SilviGrow

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WARNING! Sewage sludge is toxic. Food should not be grown in "biosolids." Join the Food Rights Network.

SilviGrow is a Seattle, WA, product sold as fertilizer but made from toxic sewage sludge.[1] Hundreds of communities across the U.S. sell toxic sludge products that are typically renamed biosolids and sold or given away as "organic fertlizer" or "organic compost."

Sewage sludge is the growing and continuous mountain of hazardous waste produced daily by wastewater treatment plants. Thousands of hazardous organisms, materials and synthetic compounds removed from sewer water end up in this mountain of sludge. For up-to-date articles on the subject see the website Sludge News at http://www.sludgenews.org/about/ . The sewage sludge industry has created a PR euphemism it uses in place of the words 'sewage sludge': biosolids.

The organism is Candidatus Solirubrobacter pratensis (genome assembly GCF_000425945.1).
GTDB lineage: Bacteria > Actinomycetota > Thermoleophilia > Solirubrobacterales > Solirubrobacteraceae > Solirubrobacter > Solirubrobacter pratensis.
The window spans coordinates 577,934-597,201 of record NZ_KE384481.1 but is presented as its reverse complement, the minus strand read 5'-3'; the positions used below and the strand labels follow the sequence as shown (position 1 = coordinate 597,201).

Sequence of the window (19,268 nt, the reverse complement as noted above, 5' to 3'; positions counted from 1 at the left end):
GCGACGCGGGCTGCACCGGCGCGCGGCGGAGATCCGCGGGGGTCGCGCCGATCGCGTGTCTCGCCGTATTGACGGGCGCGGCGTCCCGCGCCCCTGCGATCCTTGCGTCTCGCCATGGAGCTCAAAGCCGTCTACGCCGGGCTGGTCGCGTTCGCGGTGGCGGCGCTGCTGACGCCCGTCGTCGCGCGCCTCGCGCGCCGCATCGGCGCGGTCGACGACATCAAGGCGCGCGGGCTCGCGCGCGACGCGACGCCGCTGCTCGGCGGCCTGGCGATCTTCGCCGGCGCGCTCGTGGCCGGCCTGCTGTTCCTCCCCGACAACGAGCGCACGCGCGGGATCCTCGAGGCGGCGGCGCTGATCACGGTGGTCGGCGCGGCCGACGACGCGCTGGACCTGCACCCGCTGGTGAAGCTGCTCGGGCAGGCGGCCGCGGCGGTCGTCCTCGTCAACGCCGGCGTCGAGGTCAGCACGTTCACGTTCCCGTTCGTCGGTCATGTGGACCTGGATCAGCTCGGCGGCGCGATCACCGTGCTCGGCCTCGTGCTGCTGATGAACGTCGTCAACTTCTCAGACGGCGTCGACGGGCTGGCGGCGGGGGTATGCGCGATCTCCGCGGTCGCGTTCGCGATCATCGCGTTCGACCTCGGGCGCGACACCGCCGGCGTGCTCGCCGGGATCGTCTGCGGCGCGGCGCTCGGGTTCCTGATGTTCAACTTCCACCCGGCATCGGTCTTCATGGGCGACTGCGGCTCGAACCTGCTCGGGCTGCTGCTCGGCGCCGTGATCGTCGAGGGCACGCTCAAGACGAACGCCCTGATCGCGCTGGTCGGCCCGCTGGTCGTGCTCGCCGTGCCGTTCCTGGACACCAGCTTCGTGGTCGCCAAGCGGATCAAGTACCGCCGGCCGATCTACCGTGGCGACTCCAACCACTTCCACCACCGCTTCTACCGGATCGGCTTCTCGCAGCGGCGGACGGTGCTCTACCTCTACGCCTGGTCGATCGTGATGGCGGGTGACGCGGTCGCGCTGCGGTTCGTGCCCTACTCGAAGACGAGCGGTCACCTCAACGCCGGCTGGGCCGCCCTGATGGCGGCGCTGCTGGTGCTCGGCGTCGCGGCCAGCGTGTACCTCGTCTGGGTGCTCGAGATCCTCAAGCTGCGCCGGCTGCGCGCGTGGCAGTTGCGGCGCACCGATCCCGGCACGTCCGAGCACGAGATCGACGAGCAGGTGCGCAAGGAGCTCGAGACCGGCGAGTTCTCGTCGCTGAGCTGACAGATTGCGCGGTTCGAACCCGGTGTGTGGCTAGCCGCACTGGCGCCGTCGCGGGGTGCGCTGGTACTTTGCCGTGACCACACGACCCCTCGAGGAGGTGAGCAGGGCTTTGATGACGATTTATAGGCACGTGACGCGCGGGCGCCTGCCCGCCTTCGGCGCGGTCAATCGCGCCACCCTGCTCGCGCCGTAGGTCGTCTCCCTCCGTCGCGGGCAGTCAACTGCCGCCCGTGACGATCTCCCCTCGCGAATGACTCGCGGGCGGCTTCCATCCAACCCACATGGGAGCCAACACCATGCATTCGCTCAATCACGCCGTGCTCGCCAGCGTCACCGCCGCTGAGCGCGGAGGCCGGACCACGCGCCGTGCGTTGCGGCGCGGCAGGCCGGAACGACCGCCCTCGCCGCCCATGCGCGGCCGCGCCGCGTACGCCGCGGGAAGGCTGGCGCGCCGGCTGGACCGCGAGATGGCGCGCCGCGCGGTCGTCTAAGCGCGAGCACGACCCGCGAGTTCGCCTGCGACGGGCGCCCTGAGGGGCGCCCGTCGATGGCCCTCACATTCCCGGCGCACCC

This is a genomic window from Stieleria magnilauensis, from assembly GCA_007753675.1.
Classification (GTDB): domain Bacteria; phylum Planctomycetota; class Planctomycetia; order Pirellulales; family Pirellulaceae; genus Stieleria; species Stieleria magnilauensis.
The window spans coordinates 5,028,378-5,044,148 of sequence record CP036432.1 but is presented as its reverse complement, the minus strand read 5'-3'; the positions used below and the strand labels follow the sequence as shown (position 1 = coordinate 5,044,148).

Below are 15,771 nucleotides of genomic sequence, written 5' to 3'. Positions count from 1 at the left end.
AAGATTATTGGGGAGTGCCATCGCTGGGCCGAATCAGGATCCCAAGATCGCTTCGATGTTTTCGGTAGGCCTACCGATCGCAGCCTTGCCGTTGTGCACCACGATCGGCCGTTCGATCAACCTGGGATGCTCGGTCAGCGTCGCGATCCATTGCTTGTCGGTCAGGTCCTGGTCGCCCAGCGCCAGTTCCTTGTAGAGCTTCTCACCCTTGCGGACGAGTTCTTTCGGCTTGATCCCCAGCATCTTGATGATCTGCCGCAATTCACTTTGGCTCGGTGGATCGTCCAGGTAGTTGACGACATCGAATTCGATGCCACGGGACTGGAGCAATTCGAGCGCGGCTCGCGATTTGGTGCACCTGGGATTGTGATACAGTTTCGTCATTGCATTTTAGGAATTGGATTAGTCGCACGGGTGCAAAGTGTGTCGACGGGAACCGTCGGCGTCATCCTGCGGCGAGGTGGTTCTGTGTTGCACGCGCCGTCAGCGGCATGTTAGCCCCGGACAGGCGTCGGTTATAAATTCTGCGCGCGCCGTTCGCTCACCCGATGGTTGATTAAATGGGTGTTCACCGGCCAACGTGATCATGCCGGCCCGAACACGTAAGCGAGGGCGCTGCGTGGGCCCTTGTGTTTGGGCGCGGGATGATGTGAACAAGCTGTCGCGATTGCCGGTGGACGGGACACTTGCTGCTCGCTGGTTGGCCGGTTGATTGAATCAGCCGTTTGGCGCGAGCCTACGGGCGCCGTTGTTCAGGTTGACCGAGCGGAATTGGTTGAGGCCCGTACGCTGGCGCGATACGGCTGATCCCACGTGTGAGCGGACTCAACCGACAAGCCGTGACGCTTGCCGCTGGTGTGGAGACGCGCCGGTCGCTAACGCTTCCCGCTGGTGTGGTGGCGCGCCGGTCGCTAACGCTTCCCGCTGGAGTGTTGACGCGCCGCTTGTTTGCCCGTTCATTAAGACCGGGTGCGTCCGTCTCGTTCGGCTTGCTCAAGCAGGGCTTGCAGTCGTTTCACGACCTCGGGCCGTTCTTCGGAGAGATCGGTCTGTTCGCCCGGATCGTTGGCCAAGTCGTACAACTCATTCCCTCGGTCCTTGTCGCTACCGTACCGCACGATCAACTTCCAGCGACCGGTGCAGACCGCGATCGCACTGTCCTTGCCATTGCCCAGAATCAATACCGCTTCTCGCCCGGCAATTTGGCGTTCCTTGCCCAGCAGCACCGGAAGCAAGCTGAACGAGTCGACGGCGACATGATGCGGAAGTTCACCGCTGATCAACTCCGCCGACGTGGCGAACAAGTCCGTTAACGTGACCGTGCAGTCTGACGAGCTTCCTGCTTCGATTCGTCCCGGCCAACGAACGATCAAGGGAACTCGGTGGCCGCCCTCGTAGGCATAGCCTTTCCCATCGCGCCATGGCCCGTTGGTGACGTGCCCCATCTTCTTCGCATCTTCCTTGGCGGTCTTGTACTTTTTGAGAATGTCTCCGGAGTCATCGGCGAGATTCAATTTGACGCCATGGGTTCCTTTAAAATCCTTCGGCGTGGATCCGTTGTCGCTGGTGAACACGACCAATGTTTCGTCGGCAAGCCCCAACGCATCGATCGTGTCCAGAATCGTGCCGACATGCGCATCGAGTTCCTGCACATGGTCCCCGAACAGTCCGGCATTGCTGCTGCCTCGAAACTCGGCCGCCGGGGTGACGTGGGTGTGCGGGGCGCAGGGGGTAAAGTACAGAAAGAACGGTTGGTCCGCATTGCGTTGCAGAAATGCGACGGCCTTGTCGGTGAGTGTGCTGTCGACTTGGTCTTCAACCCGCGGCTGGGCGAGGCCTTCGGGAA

According to one website:[2]

"King County operates several wastewater treatment plants in and around the Seattle, Washington area. Some of the biosolids from these plants are anaerobically-digested and dewatered to produce a biosolids "cake". The cake is either composted with sawdust to produce a product called GroCo or delivered directly to forest application sites as SilviGrow. King County has a long history of developing the SilviGrow program in association with the University of Washington College of Forest Resources. SilviGrow application to forest land is safe and beneficial. Trees fertilized with SilviGrow grow twice as fast as unfertilized trees. Thousands of forest land acres have been fertilized with SilviGrow.
"Recently, King County has entered into a partnership with Washington DNR, University of Washington, Sierra Club, Weyerhaeuser, and others in what's called the "Mountains to Sound Re-Greening Program." This program involves hundreds of volunteers in the restoration and revegetation of logging roads no longer needed along the scenic Interstate 90 corridor from Puget Sound to the east side of the Cascades. GroCo is being used to restore revegetate the unsightly, barren scars left by many old logging roads."

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References

  1. Website Accessed June 4, 2010.
  2. Metropolitan Council - U.S. Biosolids Scene, Accessed November 12, 2010.

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